"The things I do for sport": Associations with mental health in student-athletes.
|dc.contributor.author||Brown, Maxwell James|
|dc.description.abstract||Literature concerning university sport suggests that student-athletes make a myriad of behavioural sacrifices (e.g. pain, academics, sleep) to support their participation. While willingness to sacrifice has been linked with a host of positive outcomes (e.g., cohesion), whether athlete behavioural sacrifice is linked to mental health is currently unclear. The purpose of this study was to examine the relationship between behavioural sacrifice and mental health in university student-athletes. Using a non-experimental design, university student-athletes (N = 45; Mage = 20.02) completed a multi-item questionnaire tapping behavioural sacrifice, the Warwick-Edinburgh Mental Wellbeing Scale, and the Perceived Stress Scale. Participants did report making sacrifices for their sport, with sacrifice of leisure activities and sleep being most common. Results of bivariate correlations between behavioural sacrifice and mental health were in directions hypothesized, yet none reached conventional levels of significance (p > .05). Further, behavioural sacrifice did not significantly predict mental health. Results of the study showcase that student-athletes do make a variety of sacrifices to accommodate the demands of university sport. Additionally, findings surrounding mental health support the need for further investigation into sacrifices made within sport to develop a better understanding of associated outcomes.||en_US|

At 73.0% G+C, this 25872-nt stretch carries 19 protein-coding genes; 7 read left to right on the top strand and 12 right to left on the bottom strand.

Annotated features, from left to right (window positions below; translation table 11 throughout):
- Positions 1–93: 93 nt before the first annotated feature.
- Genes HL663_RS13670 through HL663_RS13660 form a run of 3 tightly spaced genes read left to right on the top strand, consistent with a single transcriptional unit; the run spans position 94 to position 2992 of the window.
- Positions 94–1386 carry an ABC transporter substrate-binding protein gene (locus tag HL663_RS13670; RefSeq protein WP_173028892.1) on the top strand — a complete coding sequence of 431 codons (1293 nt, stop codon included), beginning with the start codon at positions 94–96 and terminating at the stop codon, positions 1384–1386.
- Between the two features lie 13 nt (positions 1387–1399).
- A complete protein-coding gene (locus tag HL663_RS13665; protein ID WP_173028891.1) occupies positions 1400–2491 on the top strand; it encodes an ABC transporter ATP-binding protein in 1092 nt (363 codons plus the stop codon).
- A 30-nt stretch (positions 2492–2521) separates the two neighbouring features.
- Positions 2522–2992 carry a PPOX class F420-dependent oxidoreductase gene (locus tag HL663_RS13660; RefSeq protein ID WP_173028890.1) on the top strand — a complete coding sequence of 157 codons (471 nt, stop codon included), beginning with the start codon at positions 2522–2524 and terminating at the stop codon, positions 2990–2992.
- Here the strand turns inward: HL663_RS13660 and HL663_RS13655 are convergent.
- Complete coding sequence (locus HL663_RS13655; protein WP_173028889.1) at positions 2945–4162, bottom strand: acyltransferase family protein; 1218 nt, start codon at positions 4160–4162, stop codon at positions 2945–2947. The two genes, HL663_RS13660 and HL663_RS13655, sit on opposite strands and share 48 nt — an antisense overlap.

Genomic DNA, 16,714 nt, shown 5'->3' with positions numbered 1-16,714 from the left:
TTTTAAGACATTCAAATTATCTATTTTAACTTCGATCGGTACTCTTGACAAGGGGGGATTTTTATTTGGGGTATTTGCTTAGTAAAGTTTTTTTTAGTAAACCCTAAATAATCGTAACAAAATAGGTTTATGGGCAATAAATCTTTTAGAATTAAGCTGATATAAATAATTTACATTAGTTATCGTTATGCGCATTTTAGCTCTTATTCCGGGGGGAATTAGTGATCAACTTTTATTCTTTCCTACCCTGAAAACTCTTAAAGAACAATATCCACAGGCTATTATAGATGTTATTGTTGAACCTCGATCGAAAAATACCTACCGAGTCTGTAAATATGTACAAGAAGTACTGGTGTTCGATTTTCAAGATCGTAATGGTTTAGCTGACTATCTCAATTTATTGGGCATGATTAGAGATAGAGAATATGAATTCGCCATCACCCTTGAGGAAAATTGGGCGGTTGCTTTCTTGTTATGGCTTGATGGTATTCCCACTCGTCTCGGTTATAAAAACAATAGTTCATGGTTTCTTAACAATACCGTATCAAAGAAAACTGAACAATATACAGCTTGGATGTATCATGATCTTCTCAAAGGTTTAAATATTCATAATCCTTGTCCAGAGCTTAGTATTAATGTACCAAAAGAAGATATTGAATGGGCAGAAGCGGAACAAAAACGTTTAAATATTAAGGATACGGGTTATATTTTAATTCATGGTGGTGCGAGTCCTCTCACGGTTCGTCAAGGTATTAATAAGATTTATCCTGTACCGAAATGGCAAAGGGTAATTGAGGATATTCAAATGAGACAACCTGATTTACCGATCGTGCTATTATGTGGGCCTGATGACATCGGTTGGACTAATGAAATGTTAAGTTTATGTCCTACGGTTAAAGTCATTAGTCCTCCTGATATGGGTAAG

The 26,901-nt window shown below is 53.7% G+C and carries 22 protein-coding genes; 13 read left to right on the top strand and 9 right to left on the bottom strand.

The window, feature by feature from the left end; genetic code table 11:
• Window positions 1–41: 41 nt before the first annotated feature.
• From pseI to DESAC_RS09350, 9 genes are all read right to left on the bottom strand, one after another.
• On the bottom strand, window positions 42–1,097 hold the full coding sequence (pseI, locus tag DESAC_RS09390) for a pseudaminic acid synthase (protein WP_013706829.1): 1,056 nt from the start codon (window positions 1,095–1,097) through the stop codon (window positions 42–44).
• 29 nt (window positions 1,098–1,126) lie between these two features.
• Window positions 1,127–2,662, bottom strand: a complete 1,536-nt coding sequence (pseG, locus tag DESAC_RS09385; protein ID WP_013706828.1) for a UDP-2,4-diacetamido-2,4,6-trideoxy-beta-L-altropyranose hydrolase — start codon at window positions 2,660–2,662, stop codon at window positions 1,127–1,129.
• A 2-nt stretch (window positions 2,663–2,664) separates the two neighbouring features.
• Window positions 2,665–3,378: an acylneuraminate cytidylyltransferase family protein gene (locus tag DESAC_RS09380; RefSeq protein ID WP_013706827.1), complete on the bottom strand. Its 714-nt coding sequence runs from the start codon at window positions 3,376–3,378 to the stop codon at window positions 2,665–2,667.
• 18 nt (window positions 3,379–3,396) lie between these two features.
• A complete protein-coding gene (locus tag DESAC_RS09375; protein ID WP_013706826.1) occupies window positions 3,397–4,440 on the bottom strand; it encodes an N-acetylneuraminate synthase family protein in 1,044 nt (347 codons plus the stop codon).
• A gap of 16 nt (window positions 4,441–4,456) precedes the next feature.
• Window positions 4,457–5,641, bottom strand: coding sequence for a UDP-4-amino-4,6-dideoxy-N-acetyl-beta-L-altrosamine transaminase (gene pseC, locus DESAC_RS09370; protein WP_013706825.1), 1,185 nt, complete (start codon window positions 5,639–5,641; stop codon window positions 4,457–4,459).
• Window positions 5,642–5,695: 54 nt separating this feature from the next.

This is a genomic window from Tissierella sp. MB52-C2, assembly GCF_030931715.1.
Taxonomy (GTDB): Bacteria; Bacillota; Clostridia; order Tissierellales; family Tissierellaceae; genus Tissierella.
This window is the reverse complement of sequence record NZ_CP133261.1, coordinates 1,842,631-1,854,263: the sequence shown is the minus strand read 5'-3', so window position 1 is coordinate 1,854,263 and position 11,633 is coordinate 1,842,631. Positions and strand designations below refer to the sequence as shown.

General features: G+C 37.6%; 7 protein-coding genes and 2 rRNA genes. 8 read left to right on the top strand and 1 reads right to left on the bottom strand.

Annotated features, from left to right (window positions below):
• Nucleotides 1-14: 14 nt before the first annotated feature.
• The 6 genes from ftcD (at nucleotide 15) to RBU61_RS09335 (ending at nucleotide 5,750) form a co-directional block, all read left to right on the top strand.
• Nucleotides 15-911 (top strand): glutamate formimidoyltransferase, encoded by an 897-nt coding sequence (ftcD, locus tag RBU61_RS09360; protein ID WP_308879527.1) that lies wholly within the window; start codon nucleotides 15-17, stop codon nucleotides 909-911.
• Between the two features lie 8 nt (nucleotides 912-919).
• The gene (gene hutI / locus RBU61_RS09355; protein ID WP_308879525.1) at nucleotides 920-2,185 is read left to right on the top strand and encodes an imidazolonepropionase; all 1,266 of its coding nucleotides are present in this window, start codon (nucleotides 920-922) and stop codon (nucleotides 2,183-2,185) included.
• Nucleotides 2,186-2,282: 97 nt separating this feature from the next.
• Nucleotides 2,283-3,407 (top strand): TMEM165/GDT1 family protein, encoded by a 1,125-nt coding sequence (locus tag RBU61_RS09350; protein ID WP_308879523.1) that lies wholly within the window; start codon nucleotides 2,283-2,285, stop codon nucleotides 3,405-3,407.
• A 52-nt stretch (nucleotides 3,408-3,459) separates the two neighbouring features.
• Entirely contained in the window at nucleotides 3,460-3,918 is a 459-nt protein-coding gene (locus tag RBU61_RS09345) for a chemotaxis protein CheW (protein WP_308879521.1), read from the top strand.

|dc.title||"The things I do for sport": Associations with mental health in student-athletes.||en_US|
|dc.type||Electronic Thesis or Dissertation||en|
|dc.degree.name||M.Sc. Applied Health Sciences||en_US|
|dc.contributor.department||Applied Health Sciences Program||en_US|
|dc.degree.discipline||Faculty of Applied Health Sciences||en_US|